Organic vegetables, fruits, and grains are now common in many grocery stores across the country. However, organically grown cut flowers are harder to find. But that's about to change. With the recent reports about alleged human rights abuses and poor working conditions in flower farms in Kenya and Ecuador, interest has grown (no pun intended) in organically raised flowers.
Organic Bouquet is a new company founded by Gerald Prolman, who's worked in the organic foods sector for 23 years, and Dave Smith, co-founder of Smith & Hawken. Organic Bouquet sells organically grown roses and potted flowers on their Web site (www.organicbouquet.com) and at selected Whole Foods, Wild Oats, and Trader Joe stores.
Selling organic flowers taps into the environmental awareness of consumers who are supporting organic methods that produce healthy plants and soils. Organic Bouquet works with organic growers in California and Oregon to offer high-quality flowers, believing that although their flower prices may be higher than conventionally grown flowers, there are no hidden costs. The costs of pollution due to fertilizer runoff, effects on farm worker's health, and increased erosion aren't calculated into most conventionally grown flower prices. Organically grown flowers are good for the environment and the farm economy.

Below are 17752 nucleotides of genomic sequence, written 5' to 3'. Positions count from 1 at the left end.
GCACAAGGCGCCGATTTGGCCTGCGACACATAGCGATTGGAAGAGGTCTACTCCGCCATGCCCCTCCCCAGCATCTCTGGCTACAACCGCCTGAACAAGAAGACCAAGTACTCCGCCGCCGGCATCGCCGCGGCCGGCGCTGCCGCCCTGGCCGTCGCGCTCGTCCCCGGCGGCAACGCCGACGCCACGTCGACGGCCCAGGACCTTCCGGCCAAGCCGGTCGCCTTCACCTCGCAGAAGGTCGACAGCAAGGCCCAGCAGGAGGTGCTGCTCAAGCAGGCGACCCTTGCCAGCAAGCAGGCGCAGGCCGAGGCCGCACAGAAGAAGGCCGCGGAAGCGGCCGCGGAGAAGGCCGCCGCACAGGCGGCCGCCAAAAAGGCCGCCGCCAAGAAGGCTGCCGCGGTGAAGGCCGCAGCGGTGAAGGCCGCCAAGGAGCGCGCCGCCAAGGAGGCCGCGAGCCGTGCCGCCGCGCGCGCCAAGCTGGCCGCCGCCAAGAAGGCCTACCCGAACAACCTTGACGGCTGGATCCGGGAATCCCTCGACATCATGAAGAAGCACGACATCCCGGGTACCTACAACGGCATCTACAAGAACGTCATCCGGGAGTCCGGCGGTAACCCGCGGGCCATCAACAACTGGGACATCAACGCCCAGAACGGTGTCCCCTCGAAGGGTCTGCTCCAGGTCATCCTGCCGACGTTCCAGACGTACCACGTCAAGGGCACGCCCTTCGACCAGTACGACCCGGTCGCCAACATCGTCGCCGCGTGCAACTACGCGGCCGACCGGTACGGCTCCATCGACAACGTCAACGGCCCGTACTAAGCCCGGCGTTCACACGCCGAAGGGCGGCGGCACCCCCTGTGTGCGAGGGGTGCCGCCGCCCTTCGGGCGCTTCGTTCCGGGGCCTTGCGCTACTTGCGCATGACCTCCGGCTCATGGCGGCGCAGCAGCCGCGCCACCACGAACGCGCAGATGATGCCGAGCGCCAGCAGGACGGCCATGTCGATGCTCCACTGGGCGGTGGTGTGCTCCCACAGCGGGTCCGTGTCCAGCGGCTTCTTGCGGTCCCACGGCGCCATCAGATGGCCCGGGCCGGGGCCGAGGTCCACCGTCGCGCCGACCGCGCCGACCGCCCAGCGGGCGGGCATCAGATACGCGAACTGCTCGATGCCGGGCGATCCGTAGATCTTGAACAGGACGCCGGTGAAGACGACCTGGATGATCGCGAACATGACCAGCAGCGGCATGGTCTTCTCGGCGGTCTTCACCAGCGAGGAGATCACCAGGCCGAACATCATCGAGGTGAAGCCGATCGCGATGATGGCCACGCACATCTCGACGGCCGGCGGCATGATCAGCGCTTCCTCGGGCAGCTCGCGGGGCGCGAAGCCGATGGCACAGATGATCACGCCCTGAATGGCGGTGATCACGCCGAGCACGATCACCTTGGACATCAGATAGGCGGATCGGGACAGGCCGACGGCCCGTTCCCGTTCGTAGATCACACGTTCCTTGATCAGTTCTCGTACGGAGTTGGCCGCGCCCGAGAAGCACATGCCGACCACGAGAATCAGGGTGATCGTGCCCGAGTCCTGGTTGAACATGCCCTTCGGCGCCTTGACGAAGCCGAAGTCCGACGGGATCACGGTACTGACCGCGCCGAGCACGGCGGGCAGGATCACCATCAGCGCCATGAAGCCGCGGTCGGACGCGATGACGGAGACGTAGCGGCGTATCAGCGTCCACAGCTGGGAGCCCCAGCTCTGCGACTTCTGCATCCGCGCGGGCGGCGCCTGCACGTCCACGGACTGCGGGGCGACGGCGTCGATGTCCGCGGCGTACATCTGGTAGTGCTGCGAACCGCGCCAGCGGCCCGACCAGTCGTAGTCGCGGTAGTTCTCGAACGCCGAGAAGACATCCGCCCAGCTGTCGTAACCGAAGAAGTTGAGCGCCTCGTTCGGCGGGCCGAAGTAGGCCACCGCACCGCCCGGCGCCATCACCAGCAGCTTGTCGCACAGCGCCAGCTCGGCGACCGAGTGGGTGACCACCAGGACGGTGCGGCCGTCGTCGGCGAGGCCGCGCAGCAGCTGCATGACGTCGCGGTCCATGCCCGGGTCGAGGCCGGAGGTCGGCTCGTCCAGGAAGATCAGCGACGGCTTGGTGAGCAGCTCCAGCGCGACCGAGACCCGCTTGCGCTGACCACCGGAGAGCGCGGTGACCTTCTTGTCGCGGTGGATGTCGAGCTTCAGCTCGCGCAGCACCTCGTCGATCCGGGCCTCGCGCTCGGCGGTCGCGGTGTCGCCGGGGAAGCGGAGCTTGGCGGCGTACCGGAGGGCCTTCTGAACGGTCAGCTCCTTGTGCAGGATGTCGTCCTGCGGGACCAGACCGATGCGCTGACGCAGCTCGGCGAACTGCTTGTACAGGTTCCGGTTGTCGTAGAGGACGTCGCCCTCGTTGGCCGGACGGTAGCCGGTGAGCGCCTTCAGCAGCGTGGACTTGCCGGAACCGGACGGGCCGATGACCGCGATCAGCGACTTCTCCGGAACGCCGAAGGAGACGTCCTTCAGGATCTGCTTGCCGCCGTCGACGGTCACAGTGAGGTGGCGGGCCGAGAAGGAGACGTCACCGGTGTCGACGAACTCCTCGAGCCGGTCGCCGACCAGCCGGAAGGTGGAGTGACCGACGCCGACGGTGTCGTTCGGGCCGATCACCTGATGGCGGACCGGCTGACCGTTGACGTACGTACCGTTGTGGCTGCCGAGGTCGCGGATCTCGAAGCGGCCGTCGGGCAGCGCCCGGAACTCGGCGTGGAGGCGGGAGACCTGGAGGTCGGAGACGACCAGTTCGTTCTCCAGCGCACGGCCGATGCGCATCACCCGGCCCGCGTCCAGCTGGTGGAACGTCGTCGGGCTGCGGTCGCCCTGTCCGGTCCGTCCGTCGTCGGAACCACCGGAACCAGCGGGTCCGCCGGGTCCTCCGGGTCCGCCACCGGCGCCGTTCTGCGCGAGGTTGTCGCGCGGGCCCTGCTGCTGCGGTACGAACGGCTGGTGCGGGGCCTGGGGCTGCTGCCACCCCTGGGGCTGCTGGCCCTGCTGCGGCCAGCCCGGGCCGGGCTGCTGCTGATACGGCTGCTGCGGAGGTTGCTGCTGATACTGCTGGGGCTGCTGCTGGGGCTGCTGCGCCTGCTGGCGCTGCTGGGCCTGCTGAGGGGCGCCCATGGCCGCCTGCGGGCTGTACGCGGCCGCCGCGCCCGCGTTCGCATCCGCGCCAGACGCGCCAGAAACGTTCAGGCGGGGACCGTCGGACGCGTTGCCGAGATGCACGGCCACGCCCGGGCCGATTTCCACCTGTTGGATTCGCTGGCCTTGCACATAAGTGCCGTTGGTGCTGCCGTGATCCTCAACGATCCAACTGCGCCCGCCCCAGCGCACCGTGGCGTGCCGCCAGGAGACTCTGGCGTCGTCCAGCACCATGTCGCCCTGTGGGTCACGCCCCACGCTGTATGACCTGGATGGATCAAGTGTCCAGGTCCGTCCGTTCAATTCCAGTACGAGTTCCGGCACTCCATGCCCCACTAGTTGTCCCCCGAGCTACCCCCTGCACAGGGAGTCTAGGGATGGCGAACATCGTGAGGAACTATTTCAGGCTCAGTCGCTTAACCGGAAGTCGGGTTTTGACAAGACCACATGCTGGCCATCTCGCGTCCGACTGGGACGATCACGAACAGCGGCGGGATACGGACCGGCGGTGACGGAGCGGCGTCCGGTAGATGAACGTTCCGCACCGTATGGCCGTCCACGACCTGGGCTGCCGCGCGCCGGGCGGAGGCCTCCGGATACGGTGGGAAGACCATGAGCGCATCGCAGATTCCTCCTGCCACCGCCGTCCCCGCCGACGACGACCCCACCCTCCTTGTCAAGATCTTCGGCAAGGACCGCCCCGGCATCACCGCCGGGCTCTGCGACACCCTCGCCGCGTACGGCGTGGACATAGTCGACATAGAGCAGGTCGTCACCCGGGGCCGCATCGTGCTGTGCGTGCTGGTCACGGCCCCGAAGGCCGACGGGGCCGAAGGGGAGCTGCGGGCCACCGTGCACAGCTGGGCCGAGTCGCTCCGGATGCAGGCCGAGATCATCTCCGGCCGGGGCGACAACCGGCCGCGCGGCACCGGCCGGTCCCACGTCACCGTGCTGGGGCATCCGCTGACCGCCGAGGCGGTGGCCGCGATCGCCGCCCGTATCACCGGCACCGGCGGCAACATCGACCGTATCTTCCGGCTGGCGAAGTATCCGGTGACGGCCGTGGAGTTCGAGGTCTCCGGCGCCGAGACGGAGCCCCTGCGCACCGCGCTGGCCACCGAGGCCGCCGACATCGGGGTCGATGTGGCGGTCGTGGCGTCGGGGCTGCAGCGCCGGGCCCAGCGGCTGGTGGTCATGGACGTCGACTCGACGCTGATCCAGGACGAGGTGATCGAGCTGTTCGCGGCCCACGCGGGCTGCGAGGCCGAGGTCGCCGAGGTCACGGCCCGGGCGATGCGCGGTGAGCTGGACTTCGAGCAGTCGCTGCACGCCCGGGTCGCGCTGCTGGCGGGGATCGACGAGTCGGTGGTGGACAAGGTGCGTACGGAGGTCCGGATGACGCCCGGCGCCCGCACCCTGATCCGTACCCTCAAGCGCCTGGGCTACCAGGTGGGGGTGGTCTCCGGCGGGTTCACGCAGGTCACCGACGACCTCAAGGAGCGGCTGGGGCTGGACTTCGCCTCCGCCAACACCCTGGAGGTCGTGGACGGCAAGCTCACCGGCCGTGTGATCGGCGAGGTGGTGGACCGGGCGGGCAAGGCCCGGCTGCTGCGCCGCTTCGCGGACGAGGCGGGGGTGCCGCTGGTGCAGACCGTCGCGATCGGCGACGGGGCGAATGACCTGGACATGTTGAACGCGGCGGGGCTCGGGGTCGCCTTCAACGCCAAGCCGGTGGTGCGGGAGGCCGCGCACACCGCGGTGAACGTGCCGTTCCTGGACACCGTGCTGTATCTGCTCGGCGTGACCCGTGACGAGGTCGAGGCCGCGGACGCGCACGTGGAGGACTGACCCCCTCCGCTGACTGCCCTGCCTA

With fall right around the corner, you might also be interested in planting organically raised spring-flowering bulbs. TulipWorld, a Dutch company, has just launched an ECO Collection of organically grown bulbs. Check out their Web site at www.tulipworld.com/tulip.